17.282 Distributed (on-line) learning?

From: Humanist Discussion Group (by way of Willard McCarty willard.mccarty@kcl.ac.uk)
Date: Tue Oct 07 2003 - 02:17:29 EDT

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                   Humanist Discussion Group, Vol. 17, No. 282.
           Centre for Computing in the Humanities, King's College London
                         Submit to: humanist@princeton.edu

             Date: Tue, 07 Oct 2003 06:59:27 +0100
             From: "David Carpenter" <dcarp@bellatlantic.net>
             Subject: Distributed (on-line) learning: request for information

    Dear Humanists,

    I was recently appointed to a university task force charged with
    implementing a prior task force's plan for introducing "distributed
    learning" courses into our curriculum. This effort is driven almost
    enitrely by the college of business, and I am one of only two humanities
    types on the task force. Unfortunately, I have no prior experience with
    on-line teaching, and am trying to get up to speed. I have a specific
    request. Can anyone point me to resources on on-line or distributed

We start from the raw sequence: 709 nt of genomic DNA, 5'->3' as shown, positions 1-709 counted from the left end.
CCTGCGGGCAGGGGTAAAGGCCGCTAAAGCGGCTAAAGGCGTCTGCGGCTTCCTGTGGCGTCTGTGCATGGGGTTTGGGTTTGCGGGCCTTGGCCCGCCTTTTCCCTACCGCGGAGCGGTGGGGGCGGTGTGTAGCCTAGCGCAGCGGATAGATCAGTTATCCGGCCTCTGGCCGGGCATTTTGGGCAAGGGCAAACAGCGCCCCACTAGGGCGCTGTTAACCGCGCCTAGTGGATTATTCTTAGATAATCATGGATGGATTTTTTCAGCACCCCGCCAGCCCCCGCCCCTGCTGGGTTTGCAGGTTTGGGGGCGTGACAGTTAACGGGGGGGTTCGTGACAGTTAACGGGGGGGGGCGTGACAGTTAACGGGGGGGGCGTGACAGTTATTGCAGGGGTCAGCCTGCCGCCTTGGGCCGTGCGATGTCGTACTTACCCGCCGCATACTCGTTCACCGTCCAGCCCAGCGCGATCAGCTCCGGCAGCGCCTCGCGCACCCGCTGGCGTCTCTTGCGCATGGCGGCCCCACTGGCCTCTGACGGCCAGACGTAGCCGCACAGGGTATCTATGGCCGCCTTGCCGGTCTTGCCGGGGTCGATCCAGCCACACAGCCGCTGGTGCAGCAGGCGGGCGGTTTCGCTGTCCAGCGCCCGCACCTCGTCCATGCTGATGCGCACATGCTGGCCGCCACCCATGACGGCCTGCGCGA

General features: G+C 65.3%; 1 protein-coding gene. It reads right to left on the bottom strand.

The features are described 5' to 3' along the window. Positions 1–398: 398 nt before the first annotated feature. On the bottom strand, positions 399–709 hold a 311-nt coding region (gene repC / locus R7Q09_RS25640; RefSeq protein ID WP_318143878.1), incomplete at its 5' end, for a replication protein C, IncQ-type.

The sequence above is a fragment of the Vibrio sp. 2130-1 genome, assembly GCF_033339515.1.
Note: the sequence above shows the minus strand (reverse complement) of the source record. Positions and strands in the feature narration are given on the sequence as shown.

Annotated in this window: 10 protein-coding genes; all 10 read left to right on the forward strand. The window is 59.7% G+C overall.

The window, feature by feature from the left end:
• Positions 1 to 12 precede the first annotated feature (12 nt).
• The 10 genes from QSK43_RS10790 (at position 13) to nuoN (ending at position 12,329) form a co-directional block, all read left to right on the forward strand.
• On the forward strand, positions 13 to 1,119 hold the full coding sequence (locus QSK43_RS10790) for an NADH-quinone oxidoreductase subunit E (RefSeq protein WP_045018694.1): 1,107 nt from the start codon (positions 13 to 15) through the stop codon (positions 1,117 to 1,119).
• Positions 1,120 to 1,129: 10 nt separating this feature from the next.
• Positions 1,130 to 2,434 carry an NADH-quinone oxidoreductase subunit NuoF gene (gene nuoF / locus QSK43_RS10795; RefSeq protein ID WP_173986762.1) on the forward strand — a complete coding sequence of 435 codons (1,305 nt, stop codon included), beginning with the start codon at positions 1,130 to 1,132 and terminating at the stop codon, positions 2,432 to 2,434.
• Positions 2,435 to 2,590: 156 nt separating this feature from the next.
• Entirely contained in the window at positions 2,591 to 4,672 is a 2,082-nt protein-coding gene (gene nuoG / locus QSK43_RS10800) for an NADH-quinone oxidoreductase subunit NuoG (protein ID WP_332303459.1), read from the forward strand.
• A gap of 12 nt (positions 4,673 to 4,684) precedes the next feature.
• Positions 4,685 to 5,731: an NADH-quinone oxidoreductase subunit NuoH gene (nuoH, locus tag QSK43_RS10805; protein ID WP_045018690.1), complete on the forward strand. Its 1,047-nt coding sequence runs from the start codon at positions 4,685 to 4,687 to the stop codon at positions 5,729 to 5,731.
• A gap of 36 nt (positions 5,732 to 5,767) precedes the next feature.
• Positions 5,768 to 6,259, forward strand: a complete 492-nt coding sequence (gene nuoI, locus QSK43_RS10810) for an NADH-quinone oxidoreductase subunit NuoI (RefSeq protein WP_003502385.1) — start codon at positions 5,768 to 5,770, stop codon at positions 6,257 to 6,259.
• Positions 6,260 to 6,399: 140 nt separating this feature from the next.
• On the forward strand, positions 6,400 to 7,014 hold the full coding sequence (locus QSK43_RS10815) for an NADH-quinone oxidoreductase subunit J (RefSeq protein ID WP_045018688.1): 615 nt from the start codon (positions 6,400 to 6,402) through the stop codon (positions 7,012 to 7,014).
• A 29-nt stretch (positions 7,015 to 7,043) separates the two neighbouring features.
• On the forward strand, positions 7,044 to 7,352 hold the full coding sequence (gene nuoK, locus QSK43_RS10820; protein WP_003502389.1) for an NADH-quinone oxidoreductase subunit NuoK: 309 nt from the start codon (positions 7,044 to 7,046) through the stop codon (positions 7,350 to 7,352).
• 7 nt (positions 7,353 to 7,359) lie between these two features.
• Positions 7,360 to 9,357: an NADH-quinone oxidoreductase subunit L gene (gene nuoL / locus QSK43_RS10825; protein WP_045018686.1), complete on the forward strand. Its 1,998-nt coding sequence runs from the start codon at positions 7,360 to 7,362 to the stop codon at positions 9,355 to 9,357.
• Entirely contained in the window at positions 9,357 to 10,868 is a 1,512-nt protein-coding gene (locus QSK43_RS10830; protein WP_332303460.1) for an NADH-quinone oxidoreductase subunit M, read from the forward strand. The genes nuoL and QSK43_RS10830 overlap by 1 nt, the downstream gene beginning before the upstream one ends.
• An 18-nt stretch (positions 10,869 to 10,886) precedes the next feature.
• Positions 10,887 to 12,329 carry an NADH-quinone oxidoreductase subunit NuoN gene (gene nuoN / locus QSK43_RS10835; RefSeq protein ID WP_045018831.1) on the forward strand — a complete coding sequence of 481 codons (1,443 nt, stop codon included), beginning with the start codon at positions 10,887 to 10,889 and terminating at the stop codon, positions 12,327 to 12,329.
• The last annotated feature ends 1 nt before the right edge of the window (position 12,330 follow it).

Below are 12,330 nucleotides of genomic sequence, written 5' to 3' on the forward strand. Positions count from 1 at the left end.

learning specifically in the humanities? I'm also interested in critiques
    of on-line learning in our fields (I'm in religious studies, specifically
    history of Asian religions). It is easy to see the utility of this approach
    for such things as professional training of post-baccalaureate adult
    learners, but I (and many of my colleagues) have concerns about trying to
    apply this model to liberal arts undergraduates. I found one post on this
    topic in the archives, and this may be a stale topic for many of you, but
    if anyone could point me to some helpful resources for examining this
    matter, I'd much appreciate it. Also, if anyone knows of specific
    humanities courses that have been taught successfully on-line, I'd very
    much like to know about them. I'm open to exploring the possibilities, but
    I am also rather cautious.

    Thanks in advance for any advice.

    David Carpenter
    St. Joseph's University

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